Ford Motor, which has grappled with pandemic supply chain issues, is working on making its own batteries — including in America. “In the medium and long term, securing raw materials, processing, precursor and refinement and setting up battery production here in the U.S. and around the world is a big work statement for us,” Jim Farley, the company’s chief executive, said on an earnings call last week.
Companies are also beginning to face pressure to price in the true cost of carbon emissions from shipping parts, which could prompt them to move factories closer to consumers.
Scott N. Paul, president of the Alliance for American Manufacturing, said economic and political risks along with carbon-cost calculations were encouraging companies to gradually shift their manufacturing closer to the United States.
“I only see that trend accelerating,” he said.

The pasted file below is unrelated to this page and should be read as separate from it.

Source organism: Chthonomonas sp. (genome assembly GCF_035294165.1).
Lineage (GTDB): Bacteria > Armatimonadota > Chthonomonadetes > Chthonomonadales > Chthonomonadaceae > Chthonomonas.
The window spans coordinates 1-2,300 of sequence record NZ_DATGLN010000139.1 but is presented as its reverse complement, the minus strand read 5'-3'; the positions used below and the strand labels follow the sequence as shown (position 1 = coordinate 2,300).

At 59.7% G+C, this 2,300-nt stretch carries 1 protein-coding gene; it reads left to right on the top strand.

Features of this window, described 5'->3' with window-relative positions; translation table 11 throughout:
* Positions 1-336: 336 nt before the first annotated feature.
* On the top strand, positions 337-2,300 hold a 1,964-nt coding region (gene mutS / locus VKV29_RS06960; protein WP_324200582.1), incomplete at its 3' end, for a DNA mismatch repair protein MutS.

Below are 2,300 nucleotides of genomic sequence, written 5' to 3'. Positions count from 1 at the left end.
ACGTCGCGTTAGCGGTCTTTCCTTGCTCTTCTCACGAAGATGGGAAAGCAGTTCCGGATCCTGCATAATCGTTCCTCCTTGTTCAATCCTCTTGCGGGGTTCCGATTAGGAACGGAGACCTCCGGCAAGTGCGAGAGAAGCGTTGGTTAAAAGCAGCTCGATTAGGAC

Long-run population changes could also compound the effects of a slowdown or pullback in globalization, pushing up prices by making labor more expensive. By 2050, one in six people worldwide will be older than 65, according to United Nations estimates, up from one in 11 in 2019.
That aging means that, after decades in which a newly global pool of labor made employees cheap and easy to find, recent world-spanning labor shortages could last. That could push up wages, and companies may pass elevated labor costs along to customers by raising prices.
“Demography and the reversal of globalization mean that a great deal of it is likely to be permanent — clearly not all,” Charles Goodhart, an emeritus professor at the London School of Economics, said of pandemic-era price and labor issues. Mr. Goodhart co-wrote a book in 2020 arguing that the world was on the cusp of a demographic reversal.
“There will be structural forces raising inflation for probably the next two to three decades,” he said.